Leaking state - Nulpunt - democracy without secrets
The internet and freedom are often connected, but discussions tend to break down with a dearth of tangible examples of the network as agent of democracy. Nulpunt is an exciting new project, which aims to help citizens follow and control government. Take a look:
I love the potential for this project as a document system, which encourages users to search, comment on and share documents at a national level. Users can register, subscribe to topics they are interested in, follow the activities of other users, highlight and comment on documents. This approach has been successful in various different contexts from WikiLeaks to MP’s expenses. It turns the emphasis around: from users waiting for a press release or government document to be released to being alerted about information specifically of interest to them. Along with the GOV.UK, it’s another example of the state using technology in a good way.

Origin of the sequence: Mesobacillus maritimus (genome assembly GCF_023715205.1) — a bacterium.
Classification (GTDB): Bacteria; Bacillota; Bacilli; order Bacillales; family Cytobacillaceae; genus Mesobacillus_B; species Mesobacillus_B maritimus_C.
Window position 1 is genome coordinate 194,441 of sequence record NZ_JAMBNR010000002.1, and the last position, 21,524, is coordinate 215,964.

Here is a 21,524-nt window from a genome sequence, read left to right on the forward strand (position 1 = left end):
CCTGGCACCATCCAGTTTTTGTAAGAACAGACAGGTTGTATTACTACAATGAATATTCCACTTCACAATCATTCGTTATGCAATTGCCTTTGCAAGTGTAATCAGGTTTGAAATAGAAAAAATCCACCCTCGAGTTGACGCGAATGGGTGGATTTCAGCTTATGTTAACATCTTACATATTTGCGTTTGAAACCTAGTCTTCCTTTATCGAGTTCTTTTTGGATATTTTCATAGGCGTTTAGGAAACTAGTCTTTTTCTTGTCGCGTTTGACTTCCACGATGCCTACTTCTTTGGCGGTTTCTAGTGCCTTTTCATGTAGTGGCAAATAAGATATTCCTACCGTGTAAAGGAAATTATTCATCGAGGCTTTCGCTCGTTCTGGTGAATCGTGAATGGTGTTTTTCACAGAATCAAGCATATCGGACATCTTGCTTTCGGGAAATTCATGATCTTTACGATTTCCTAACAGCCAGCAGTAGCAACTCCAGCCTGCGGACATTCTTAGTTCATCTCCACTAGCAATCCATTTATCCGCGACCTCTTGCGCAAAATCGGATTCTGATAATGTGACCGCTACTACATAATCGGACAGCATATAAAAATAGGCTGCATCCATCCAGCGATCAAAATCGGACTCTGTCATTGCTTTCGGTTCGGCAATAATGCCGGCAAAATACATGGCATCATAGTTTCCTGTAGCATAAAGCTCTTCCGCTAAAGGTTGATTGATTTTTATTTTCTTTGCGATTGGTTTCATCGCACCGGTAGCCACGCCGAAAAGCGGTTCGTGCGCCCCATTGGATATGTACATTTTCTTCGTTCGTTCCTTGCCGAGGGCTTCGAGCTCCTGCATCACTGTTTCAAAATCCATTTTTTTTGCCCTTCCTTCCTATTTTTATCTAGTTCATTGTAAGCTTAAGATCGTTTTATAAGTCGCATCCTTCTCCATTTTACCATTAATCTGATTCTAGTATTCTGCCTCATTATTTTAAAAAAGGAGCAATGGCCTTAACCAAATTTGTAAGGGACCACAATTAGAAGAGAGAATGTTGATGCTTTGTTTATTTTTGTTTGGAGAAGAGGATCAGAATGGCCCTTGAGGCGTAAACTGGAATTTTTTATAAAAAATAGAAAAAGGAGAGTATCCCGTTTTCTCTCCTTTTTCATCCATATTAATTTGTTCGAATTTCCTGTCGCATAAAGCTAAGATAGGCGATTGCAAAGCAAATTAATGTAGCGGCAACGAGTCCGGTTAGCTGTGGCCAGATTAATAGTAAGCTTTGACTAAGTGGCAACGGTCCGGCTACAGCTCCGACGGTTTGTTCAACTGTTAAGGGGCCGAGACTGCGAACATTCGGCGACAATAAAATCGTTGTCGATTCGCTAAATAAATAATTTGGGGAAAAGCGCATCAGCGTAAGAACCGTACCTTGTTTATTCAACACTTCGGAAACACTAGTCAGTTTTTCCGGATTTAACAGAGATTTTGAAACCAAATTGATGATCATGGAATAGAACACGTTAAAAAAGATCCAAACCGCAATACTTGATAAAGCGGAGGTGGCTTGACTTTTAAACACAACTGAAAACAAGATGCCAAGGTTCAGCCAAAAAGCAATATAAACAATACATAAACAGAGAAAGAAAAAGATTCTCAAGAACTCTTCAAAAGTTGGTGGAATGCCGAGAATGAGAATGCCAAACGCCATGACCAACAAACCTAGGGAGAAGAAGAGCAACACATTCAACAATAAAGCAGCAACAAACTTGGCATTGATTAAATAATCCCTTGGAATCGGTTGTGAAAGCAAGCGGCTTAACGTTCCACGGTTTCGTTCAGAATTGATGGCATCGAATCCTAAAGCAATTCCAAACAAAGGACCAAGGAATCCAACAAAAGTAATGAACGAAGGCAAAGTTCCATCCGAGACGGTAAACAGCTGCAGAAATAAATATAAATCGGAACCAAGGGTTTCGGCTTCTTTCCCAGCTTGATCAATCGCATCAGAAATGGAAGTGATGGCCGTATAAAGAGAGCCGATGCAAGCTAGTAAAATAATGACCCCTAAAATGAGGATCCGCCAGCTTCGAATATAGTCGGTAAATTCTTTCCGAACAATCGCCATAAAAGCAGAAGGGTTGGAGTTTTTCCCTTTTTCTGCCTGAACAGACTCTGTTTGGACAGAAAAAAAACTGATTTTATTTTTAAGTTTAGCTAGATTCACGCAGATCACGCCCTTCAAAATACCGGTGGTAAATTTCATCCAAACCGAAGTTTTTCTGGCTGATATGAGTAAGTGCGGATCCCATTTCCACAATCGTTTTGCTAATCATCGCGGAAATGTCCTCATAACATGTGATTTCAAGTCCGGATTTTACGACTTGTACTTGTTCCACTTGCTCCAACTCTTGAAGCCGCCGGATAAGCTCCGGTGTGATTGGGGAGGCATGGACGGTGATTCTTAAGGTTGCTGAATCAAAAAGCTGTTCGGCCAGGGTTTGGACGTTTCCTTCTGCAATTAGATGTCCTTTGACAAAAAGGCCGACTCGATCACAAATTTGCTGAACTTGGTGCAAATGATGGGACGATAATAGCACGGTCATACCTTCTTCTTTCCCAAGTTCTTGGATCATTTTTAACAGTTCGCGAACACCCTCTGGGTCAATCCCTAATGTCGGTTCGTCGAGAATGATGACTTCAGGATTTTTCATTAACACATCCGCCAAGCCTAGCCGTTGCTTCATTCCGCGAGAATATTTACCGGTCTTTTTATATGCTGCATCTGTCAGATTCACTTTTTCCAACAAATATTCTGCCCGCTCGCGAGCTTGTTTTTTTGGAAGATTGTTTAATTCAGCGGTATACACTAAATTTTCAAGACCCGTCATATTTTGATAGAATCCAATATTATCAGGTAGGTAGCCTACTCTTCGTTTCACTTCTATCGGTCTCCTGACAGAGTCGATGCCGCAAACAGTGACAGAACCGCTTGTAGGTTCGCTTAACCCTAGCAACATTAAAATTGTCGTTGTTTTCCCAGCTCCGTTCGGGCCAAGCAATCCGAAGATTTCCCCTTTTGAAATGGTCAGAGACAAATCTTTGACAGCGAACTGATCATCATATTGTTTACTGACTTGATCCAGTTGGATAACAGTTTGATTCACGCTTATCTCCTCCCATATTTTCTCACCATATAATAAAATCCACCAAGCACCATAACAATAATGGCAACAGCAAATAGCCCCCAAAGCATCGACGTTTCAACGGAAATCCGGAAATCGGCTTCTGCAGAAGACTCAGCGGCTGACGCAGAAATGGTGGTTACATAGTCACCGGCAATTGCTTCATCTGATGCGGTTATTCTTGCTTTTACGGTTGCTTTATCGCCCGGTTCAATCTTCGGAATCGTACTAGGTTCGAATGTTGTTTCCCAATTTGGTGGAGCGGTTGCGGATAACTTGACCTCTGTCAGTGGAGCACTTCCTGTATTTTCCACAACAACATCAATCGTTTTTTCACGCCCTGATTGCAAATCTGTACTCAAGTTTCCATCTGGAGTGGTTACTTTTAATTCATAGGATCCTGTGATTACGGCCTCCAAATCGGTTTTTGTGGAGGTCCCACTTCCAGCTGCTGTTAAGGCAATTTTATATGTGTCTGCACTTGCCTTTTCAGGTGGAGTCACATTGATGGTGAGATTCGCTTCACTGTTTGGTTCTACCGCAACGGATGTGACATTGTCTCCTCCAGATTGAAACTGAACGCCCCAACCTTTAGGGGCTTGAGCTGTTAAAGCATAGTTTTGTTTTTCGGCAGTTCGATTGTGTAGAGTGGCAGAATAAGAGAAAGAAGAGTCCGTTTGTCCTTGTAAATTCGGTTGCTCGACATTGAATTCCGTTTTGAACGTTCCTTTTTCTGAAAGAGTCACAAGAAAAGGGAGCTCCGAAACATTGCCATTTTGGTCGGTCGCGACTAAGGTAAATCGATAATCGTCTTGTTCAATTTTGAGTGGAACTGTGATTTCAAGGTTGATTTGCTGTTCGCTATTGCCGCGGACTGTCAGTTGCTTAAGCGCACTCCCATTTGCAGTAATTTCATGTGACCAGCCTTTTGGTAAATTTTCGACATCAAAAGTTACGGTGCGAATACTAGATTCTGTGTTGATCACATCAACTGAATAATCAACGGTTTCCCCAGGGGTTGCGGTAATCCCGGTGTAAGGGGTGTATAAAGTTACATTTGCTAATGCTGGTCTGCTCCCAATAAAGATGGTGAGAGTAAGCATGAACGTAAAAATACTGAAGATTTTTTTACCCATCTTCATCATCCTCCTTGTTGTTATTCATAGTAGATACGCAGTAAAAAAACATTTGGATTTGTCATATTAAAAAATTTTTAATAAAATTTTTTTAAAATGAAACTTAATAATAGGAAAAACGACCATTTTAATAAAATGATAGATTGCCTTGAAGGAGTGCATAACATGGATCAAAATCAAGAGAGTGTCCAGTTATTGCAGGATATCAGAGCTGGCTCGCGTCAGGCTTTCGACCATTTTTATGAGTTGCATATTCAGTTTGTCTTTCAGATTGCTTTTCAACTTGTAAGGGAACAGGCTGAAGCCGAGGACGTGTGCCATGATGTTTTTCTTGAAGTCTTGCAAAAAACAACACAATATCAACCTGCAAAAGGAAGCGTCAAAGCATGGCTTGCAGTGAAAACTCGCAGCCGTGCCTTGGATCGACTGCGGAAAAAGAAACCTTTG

But it’s easy to get carried away with power of the open ethos of web and its ability to change society. Evgeny Morozov is perhaps the most famous sceptic, but I like this quote from Adam Curtis, where he dismisses the suggestion that the internet is now a source of scrutiny and agent for transparency.
I am hugely sceptical about this idea that interactivity will create a new kind of democracy and spread of power. If you look at the years since the rise of the internet, power has become more consolidated, more elitist, less open to examination, so the interactive utopians have failed to deliver the power to the people they promised.
Let’s work even harder to prove him wrong.